Then, after a little pondering, I figured out some of my problem: since I didn't have the fantasy background, I'd need a guide through the fantasy world -- a protagonist who was as much a stranger to the area and culture as I was. I requested book titles on a local bbs (boy, oh boy, did *that* spark discussion), and this was one of the titles mentioned. I'd read some Barker before, and gave it a go.
Do not, under any circumstances, let the size of this book intimidate you. Yes, you could use it to fend off an attacker -- consider that a bonus. I was SORRY THAT THE NOVEL HAD ENDED when I finished it. And yes, I read the big "single" edition.
Descriptions of the Imagica made me think of faeries and Dr. Suess and foreign countries all rolled together. I have never wanted to go walking in an enchanted wood before, nor have I ever been quite so fascinated by snails. I think that Barker excells at writing long novels: he's my anti-Steven King. I could picture the weather and the landscape without the images in my head feeling cartoony, as they usually tend to. I was lost in the Imagica and didn't want to come out.
This novel starts in our world, and while that's what I really need to get going with fantasy novels, I initally found that the length of the book and the images of how dreary our world was kept me from picking it back up for long stretches at a time. I'm here to tell you: keep going, it gets better. Much, much better. Oh, baby.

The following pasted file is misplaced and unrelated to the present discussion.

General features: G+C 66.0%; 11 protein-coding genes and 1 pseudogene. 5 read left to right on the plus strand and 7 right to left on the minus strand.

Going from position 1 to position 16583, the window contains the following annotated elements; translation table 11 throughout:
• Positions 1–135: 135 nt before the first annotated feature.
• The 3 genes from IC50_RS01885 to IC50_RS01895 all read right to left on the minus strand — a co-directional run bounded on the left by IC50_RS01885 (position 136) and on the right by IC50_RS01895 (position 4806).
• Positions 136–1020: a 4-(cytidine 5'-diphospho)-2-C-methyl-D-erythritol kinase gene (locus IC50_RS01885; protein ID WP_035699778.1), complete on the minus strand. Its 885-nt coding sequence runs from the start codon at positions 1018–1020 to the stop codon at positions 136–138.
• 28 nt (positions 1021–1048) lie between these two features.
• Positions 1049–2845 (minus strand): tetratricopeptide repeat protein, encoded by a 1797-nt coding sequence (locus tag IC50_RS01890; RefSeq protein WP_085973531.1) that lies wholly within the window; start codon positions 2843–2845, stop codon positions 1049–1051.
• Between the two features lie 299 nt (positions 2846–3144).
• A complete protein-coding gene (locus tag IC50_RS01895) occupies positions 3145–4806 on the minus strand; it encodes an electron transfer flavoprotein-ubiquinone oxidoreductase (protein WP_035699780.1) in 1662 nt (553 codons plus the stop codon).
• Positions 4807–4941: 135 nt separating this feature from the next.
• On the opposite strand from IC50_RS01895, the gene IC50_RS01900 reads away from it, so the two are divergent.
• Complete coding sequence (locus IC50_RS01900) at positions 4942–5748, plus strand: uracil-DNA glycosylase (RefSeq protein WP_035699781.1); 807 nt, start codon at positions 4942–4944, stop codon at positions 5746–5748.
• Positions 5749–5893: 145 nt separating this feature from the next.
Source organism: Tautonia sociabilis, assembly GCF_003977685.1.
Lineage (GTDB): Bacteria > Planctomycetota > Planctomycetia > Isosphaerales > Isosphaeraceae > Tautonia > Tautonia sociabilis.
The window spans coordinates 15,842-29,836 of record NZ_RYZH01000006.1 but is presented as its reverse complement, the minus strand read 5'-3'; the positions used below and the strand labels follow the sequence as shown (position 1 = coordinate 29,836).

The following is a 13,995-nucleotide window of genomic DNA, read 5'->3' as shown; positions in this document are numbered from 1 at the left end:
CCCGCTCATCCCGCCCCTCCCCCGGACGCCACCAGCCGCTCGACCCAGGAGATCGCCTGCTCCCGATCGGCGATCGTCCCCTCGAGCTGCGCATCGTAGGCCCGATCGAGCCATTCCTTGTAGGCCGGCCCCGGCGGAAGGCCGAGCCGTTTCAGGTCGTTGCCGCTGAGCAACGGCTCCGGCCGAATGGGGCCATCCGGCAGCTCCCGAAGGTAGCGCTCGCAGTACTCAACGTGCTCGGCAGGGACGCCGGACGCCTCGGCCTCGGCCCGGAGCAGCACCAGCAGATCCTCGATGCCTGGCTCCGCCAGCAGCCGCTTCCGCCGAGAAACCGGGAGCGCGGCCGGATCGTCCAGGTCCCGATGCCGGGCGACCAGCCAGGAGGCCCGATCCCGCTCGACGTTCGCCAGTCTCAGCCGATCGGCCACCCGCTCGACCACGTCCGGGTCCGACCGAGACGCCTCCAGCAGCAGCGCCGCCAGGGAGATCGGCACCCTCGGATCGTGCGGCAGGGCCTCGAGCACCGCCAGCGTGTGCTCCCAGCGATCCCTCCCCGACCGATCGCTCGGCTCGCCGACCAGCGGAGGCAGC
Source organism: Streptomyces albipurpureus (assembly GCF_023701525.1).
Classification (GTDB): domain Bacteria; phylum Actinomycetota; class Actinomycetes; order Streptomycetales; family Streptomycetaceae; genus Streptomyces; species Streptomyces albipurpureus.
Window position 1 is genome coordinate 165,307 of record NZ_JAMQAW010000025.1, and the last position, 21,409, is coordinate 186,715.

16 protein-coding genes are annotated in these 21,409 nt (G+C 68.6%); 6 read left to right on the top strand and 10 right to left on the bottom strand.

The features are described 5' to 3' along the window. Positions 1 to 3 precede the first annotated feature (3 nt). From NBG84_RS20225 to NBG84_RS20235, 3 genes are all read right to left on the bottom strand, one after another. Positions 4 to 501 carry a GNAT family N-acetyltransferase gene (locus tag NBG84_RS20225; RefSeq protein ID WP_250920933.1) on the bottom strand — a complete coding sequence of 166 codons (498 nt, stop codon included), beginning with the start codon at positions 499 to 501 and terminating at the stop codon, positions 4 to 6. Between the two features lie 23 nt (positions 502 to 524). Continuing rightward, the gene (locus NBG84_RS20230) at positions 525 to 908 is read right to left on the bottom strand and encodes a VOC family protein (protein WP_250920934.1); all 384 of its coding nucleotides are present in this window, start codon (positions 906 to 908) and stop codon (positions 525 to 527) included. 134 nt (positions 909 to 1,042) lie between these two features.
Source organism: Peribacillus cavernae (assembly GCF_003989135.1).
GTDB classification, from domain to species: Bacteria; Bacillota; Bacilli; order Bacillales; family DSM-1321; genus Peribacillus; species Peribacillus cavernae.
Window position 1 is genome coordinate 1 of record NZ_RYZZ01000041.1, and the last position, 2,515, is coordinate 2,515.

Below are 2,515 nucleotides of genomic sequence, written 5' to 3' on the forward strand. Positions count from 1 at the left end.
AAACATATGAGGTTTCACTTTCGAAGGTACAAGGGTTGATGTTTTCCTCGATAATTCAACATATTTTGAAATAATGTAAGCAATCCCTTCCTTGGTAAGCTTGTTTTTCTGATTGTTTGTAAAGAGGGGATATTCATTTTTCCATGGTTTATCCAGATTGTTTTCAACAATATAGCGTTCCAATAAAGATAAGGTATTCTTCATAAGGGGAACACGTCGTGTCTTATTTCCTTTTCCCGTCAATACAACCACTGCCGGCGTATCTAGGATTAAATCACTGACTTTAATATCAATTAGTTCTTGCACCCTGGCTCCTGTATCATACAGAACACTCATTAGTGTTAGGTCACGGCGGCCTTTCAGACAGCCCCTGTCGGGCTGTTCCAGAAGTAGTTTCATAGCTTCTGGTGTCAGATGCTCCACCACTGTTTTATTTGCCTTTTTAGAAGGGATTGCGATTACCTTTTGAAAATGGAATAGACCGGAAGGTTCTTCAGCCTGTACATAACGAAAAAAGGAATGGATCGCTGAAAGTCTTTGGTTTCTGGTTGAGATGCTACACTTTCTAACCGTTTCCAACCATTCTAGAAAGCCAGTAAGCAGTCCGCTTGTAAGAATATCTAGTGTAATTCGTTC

Very few books have since sucked me in like "Imagica" did, and I consider this work a very rare find for doing so. If you want to really escape into a novel, I highly recommend this one.
I take issue with those people who complain about the book being "aimless" or "meandering" - as in any story, there is a time for action and a time for reflection. If you are the type of reader who needs the action to be non-stop and in your face in order to keep your attention, you may be missing many opportunities to discover a truly magical and engaging reading experience. Give it the chance it deserves!!
Most Recent Customer Reviews
Imajica has echoes of the Dark Materials trilogy. At its heart is the exploration of the masculine tropes of Christianity and its appropriation of mother goddesses across the... Read morePublished 14 days ago by Amazon Customer
What a mix of fantasy and horror. Incredible book. I would reccomend this book to anyone who has never read Barker.Published 1 month ago by Jody Freitas
first physical copy i owned i read so much that the binder broke and the pages held together with a ribbon. need i say more?Published 2 months ago by Etrela
Clive Barker spins one of his very best Epic masterpieces,that can only be described as Incredible,Extraordinary and deserves a top spot among the BEST LITERARY Classics. Read morePublished 2 months ago by Brobot
A dreadful, meandering, poorly-structured waste of time. Full of unnecessary rambling and unnecessary activity and action. Read morePublished 3 months ago by Peter Dickson